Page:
An intellectual dissection of the modern media to show how an underlying economics of publishing warps the news. From the Trade Paperback edition.
Examines the political role played by the media in shaping events, assesses the relationship between the media and the corporations that control and finance them, and discusses the fine distinctions between news and propaganda.
We normally think that the press are cantankerous, obstinate, and ubiquitous in its search for truth. In Manufacturing Consent Edward Herman and Noam Chomsky show how an underlying elite consensus largely structures all facets of the news. Far from challenging established power, the media work hard to discover and mirror its assumptions. The authors skilfully dissect the way in which the marketplace and the economics of publishing significantly shape the news. They reveal how issues are framed and topics chosen, and contrast the double standards underlying accounts of free elections, a free press, and governmental repression. The authors conclude that the modern mass media can best be understood in terms of a 'propaganda model'. News and entertainment companies dedicate themselves to profit within the established system. Their interests require that they support the governing assumptions of state and private power. The propaganda model provokes outrage from journalists, editors and broadcasters, but twenty years after first publication, Manufacturing Consent remains the most important critique of the mass media.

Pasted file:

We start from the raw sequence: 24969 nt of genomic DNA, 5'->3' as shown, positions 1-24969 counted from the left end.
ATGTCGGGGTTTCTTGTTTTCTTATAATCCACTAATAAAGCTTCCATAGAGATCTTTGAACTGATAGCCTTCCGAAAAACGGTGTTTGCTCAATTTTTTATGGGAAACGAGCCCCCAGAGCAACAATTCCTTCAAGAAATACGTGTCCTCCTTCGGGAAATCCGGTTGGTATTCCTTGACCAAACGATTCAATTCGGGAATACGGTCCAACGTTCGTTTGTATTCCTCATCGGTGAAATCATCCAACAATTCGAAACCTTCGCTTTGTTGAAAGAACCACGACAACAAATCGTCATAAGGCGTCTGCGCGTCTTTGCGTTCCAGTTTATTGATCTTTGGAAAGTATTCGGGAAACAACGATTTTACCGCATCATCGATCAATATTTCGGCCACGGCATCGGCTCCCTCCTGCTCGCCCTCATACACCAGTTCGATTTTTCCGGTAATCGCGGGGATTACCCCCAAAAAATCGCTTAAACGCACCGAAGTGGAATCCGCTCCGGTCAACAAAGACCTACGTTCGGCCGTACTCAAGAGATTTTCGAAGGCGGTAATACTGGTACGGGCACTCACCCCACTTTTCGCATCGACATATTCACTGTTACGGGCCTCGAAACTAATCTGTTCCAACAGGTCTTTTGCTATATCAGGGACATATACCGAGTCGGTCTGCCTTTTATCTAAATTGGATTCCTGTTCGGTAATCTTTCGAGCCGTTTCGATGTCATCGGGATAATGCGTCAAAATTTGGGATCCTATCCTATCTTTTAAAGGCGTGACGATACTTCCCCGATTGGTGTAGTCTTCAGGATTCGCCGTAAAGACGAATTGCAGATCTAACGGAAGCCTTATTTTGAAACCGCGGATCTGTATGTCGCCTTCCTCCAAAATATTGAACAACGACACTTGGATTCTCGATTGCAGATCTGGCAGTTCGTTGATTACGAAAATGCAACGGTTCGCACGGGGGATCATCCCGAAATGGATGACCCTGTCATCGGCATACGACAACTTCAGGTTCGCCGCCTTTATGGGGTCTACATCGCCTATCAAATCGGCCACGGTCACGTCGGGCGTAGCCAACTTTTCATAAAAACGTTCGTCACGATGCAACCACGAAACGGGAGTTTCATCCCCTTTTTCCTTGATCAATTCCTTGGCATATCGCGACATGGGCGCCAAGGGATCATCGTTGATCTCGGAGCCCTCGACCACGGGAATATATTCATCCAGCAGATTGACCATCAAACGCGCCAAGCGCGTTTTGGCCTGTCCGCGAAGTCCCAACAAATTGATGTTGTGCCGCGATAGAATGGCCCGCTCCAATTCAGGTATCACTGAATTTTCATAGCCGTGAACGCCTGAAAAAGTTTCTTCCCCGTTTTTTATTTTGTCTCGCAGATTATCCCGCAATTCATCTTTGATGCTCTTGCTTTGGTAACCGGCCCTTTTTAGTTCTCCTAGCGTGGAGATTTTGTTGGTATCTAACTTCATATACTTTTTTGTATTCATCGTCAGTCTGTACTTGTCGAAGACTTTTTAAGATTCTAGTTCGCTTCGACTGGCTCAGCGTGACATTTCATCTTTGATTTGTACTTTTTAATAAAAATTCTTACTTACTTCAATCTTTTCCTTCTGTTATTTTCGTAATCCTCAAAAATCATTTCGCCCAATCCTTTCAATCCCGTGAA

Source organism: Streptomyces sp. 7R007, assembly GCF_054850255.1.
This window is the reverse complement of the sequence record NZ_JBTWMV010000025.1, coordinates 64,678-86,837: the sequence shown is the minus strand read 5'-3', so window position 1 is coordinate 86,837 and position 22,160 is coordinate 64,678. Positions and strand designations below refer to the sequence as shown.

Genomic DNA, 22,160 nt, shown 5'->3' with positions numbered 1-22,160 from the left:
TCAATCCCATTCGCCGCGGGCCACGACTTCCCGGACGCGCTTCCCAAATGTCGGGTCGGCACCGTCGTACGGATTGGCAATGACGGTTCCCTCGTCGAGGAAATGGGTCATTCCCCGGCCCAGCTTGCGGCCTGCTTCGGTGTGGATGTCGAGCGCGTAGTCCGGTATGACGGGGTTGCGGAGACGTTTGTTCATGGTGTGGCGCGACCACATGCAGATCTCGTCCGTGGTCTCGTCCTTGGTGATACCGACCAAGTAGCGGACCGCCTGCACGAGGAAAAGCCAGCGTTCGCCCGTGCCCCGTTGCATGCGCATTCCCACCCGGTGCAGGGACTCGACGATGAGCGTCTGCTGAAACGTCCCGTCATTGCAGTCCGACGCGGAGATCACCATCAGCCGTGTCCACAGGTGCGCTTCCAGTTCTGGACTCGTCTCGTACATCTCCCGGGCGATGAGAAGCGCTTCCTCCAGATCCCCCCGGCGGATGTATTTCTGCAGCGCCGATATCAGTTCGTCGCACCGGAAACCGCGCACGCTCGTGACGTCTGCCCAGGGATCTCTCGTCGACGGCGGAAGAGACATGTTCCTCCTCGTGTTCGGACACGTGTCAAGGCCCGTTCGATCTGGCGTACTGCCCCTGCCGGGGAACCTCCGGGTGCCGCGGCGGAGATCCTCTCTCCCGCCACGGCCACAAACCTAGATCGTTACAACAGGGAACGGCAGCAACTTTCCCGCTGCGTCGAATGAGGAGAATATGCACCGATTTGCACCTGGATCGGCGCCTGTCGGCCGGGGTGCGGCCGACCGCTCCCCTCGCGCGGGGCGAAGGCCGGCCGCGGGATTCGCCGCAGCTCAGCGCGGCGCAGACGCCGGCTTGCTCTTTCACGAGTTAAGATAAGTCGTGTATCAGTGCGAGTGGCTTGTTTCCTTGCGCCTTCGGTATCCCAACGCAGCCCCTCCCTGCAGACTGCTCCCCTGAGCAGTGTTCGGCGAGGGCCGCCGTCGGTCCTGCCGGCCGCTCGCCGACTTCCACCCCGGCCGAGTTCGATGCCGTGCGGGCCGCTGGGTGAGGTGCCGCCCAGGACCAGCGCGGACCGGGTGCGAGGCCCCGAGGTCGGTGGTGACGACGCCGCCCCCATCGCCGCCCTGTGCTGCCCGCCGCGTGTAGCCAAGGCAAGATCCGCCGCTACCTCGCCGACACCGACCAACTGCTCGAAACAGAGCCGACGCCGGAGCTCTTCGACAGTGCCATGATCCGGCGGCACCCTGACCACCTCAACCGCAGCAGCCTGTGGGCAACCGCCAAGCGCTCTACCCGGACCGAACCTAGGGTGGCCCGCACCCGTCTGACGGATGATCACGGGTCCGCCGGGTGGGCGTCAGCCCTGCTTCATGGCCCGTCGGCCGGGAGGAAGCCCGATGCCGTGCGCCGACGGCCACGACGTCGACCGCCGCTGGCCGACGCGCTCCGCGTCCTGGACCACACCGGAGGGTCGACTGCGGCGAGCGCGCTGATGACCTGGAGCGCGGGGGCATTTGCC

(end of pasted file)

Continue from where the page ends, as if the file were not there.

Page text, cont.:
In his national bestselling 1988 CBC Massey Lectures, Noam Chomsky inquires into the nature of the media in a political system where the population cannot be disciplined by force and thus must be subjected to more subtle forms of ideological control. Specific cases are illustrated in detail, using the U.S. media primarily but also media in other societies. Chomsky considers how the media might be democratized (as part of the general problem of developing more democratic institutions) in order to offer citizens broader and more meaningful participation in social and political life.
Noam Chomsky’s backpocket classic on wartime propaganda and opinion control begins by asserting two models of democracy—one in which the public actively participates, and one in which the public is manipulated and controlled. According to Chomsky, "propaganda is to democracy as the bludgeon is to a totalitarian state," and the mass media is the primary vehicle for delivering propaganda in the United States. From an examination of how Woodrow Wilson’s Creel Commission "succeeded, within six months, in turning a pacifist population into a hysterical, war-mongering population," to Bush Sr.'s war on Iraq, Chomsky examines how the mass media and public relations industries have been used as propaganda to generate public support for going to war. Chomsky further touches on how the modern public relations industry has been influenced by Walter Lippmann’s theory of "spectator democracy," in which the public is seen as a "bewildered herd" that needs to be directed, not empowered; and how the public relations industry in the United States focuses on "controlling the public mind," and not on informing it. Media Control is an invaluable primer on the secret workings of disinformation in democratic societies. From the Audiobook Download edition.
Winner of more than a dozen festival awards, the film has played to packed houses in more than two hundred cities worldwide.